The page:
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Exciting changes proposed in provision of Youth Work Services in Cardiff

A wide-ranging review of how Cardiff Council helps young people through youth work has proposed a range of changes to the authority’s Youth Service teams.

In a new report to be discussed by the Council’s Cabinet on Thursday, November 23, councillors are being asked to agree a new vision, principles and operating model for Cardiff Youth Service that changes the current ‘one size fits all’ approach, to a strategy that is locality-based, and tackles gaps in provision while targeting areas where need is highest.

The report has been compiled after a full-scale review of the service in 2022 and a subsequent nine-month appraisal of how youth work services operate in Cardiff. It has taken on board the views of young people across the city who contributed to discussions on the types of support and services they would like to see.

A 2021 review of Cardiff Youth Service by Estyn inspectors concluded it offered ‘high quality provision’ with particular praise for the support offered to young people’s emotional health and wellbeing and effective use of digital platforms.

But the Council’s ‘Stronger, Fairer, Greener’ ambitions include a commitment to improving the lives of young people and making sure youth services are available at an equitable level across the city and responsive to the different needs of different communities and groups of young people, including young LGBTQ+ individuals, those with additional learning needs, those with disabilities, young carers and young people with experience of the care system.

The new operating model would be in place by April 2024 and would have strong local teams at its core, placed in areas of highest need. Each local team would provide:

  • Universal open access youth club provision, including during school holidays (not currently available)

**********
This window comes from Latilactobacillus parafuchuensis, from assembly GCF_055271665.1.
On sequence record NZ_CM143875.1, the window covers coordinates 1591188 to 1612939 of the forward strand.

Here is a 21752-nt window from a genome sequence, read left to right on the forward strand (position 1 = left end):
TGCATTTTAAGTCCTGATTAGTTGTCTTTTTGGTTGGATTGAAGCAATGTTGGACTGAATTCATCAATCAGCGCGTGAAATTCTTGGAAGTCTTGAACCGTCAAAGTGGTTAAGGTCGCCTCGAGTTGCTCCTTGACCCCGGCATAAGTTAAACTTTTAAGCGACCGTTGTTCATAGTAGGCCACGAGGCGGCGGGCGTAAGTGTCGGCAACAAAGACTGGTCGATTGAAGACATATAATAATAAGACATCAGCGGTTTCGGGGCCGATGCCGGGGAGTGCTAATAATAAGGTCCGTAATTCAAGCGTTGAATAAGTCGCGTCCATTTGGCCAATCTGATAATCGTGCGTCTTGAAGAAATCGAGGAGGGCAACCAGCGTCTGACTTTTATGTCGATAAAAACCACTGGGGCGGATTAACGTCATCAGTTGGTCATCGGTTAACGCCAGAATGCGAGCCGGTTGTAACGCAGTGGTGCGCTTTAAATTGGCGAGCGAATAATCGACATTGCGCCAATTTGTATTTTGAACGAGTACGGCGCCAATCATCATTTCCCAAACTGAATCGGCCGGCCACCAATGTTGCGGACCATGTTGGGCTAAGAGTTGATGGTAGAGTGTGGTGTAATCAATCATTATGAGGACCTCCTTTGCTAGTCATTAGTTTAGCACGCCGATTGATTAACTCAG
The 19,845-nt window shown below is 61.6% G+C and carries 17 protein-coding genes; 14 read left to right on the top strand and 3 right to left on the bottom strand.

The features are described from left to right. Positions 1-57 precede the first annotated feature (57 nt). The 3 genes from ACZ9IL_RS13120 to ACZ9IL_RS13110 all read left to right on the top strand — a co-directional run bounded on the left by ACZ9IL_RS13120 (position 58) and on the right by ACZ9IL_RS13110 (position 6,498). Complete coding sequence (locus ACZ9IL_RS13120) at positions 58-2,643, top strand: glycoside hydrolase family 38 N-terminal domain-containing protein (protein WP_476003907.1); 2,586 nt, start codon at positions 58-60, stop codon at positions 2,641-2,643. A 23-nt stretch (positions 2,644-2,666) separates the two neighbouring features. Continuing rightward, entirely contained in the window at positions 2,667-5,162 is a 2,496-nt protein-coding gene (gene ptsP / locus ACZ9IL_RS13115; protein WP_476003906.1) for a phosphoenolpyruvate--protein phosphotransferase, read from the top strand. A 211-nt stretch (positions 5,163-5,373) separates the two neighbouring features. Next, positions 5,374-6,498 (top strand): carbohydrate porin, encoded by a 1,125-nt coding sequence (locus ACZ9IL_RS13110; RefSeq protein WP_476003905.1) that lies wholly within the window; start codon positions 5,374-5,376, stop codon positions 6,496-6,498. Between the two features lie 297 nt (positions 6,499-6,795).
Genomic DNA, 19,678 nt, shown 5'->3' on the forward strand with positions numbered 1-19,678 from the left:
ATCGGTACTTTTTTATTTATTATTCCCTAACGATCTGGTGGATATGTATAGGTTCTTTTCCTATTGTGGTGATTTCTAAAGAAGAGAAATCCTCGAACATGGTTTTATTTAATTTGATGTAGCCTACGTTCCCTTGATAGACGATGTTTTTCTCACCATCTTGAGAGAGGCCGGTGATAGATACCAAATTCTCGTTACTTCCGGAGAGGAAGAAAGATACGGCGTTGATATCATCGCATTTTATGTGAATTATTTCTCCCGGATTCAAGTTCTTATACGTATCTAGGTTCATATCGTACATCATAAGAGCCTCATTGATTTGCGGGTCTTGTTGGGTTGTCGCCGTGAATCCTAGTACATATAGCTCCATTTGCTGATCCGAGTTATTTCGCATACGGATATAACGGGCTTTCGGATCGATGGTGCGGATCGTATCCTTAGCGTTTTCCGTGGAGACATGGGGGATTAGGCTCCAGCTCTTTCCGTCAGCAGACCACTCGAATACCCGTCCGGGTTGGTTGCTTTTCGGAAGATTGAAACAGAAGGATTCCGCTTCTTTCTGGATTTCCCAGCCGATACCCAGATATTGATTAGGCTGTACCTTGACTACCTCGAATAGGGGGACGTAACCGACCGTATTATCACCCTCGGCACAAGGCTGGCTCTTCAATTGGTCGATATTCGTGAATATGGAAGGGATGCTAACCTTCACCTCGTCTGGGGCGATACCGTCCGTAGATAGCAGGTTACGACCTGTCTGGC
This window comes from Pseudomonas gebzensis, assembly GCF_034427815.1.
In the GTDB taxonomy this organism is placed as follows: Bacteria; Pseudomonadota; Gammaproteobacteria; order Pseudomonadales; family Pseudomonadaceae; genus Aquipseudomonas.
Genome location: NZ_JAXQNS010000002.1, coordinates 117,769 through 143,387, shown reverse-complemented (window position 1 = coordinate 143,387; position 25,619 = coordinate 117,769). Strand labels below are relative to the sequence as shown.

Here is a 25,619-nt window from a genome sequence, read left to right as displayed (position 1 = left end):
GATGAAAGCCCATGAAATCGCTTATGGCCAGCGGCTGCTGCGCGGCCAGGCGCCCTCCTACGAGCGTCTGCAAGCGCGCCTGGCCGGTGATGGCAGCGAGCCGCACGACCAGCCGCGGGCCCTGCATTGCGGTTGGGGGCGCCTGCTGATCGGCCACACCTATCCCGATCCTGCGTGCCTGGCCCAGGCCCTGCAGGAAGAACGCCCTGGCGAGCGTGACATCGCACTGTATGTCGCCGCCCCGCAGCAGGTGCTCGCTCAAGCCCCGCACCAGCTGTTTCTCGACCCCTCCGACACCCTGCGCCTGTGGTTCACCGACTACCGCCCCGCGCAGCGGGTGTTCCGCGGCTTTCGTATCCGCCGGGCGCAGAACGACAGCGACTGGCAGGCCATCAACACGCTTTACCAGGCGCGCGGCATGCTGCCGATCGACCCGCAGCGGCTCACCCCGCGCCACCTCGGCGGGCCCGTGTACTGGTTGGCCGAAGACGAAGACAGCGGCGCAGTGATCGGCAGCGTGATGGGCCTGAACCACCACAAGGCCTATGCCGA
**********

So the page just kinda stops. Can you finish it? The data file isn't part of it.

• Targeted support for the young people that need it the most
  • Street-based youth workers to support the hardest to reach young people
  • Youth support workers offering more one-to-one support between school and community settings
  • Inclusive groups, which would be open to city-wide members
  • Join up with other providers of young people’s services in that locality to maximise resources and impact.

 Local teams will be supplemented by:

  • A Welsh language team to continue to build the Welsh medium youth work offer
  • A digital youth work team to offer universal access to youth work through innovative online platforms
  • A city centre team designed to respond to the unique needs of young people in a city ty centre environment.

And its key principles would include:

  • Ensuring young people’s engagement with services will be voluntary
  • Providing safe environments and spaces for young people to support their safety and well-being
  • Prioritising Children Looked After in any request for one-to-one youth work support.

Commenting on the new report, Cllr Peter Bradbury, Cardiff Council’s Cabinet Member for Tackling Poverty and Supporting Young People, said: “Throughout the pandemic and, more recently, during significantly challenging episodes for young people, such as the disturbances in Ely in May, the Youth Service has proven its value.

“It is playing a pivotal part in ensuring that the younger generation is well-equipped, supported and empowered to navigate the challenges of today’s world.

“This review, and the recommendations it contains, ensures that this work will continue and, importantly, will be targeted to reach those areas and the young people that need it most – we’re putting our resources where the greatest need is.

“One of the big wins will see youth provision available all year round and not just in school term, as is now. We will adopt an all-council approach. This will see other services which supply opportunities for young people linking up with youth services to deliver as broad a service as possible, one which is better integrated with a more expansive offer.”

Among the recommendations in the report are:

  • Provision of the service should be dependent upon need and the local community context in which the service is being provided
  • A five-year strategic plan to integrate youth work services with wider services for adolescents across the city
  • The Child-Friendly City team (which secured UN Child-Friendly City status for Cardiff last month) should continue to work alongside the Youth Service to help gauge and respond to the views of young people, and
  • Enable more collaboration with schools to support the most vulnerable learners.

The report and recommendations will be discussed at the Council’s Children and Young People Scrutiny Committee on Tuesday, November 14, at 4.30pm. To view the full report, the meeting agenda, and a live webcast of the meeting on the day, follow this link

The report will then go to Cabinet for approval from 2pm on Thursday, November 23. A live stream of that meeting will be available to view here